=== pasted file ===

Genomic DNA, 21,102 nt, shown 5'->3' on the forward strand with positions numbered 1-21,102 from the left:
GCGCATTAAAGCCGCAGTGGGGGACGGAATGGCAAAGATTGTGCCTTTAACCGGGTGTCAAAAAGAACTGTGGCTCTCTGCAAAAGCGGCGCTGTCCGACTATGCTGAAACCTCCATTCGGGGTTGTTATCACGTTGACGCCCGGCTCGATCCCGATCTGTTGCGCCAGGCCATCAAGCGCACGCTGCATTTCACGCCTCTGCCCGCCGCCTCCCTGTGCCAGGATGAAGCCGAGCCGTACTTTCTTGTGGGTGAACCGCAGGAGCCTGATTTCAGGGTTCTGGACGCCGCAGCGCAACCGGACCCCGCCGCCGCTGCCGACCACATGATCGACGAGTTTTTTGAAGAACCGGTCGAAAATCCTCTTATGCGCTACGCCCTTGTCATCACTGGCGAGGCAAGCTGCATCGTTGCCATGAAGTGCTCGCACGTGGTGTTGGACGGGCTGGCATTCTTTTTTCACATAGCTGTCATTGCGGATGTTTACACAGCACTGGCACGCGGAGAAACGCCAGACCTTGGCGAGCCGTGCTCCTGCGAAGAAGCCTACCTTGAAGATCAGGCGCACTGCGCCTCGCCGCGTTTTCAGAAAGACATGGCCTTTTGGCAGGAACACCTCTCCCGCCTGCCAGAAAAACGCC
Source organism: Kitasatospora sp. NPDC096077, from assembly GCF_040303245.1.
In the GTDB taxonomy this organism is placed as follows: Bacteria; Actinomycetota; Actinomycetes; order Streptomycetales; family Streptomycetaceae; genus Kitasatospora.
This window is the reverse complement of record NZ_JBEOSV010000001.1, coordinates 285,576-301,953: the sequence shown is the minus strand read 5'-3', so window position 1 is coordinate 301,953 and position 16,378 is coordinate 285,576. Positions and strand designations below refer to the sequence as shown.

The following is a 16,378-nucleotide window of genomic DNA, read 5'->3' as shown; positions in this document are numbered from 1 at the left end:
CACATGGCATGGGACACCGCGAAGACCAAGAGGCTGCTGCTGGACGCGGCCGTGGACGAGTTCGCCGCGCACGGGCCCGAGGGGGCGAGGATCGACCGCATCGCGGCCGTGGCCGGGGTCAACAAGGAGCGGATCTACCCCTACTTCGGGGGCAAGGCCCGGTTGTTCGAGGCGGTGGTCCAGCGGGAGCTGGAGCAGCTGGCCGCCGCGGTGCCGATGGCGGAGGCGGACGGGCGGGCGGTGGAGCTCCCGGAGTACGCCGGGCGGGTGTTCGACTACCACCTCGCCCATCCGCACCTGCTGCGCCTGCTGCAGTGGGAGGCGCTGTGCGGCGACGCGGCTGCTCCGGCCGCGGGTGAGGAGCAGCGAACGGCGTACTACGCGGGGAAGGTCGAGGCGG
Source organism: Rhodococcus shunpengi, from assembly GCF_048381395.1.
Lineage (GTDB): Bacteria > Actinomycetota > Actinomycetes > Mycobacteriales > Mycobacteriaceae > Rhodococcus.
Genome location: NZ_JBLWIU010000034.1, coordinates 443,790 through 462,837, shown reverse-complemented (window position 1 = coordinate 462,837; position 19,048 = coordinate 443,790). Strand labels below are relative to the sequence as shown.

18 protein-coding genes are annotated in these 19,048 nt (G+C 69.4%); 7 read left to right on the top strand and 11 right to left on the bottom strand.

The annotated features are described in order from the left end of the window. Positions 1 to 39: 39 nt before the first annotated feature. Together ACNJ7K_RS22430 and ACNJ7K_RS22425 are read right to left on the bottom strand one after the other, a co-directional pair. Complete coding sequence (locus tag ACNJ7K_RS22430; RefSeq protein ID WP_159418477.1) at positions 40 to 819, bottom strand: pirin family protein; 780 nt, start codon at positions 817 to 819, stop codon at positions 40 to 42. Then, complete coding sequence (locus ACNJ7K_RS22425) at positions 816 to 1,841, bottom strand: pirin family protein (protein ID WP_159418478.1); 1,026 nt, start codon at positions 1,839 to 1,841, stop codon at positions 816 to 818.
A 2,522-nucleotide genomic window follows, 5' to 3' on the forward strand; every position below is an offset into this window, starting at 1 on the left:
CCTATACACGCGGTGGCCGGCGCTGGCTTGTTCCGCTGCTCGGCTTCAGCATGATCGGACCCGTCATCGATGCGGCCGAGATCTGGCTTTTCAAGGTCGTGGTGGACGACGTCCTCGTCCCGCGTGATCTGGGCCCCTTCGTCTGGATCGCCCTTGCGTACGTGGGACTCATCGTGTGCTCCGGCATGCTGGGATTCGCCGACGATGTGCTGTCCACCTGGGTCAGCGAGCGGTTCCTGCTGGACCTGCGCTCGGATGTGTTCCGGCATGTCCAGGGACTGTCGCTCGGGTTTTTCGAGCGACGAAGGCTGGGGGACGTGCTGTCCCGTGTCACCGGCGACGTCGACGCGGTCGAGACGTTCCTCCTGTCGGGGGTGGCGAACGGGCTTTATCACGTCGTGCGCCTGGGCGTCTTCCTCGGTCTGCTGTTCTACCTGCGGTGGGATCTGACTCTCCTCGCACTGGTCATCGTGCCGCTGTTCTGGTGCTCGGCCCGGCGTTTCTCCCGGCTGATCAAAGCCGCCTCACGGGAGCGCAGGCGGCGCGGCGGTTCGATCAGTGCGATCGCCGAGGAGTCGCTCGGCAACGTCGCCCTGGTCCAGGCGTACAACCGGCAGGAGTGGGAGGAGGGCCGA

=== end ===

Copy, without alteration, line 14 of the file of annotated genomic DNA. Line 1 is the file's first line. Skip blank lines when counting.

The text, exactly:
CCTATACACGCGGTGGCCGGCGCTGGCTTGTTCCGCTGCTCGGCTTCAGCATGATCGGACCCGTCATCGATGCGGCCGAGATCTGGCTTTTCAAGGTCGTGGTGGACGACGTCCTCGTCCCGCGTGATCTGGGCCCCTTCGTCTGGATCGCCCTTGCGTACGTGGGACTCATCGTGTGCTCCGGCATGCTGGGATTCGCCGACGATGTGCTGTCCACCTGGGTCAGCGAGCGGTTCCTGCTGGACCTGCGCTCGGATGTGTTCCGGCATGTCCAGGGACTGTCGCTCGGGTTTTTCGAGCGACGAAGGCTGGGGGACGTGCTGTCCCGTGTCACCGGCGACGTCGACGCGGTCGAGACGTTCCTCCTGTCGGGGGTGGCGAACGGGCTTTATCACGTCGTGCGCCTGGGCGTCTTCCTCGGTCTGCTGTTCTACCTGCGGTGGGATCTGACTCTCCTCGCACTGGTCATCGTGCCGCTGTTCTGGTGCTCGGCCCGGCGTTTCTCCCGGCTGATCAAAGCCGCCTCACGGGAGCGCAGGCGGCGCGGCGGTTCGATCAGTGCGATCGCCGAGGAGTCGCTCGGCAACGTCGCCCTGGTCCAGGCGTACAACCGGCAGGAGTGGGAGGAGGGCCGA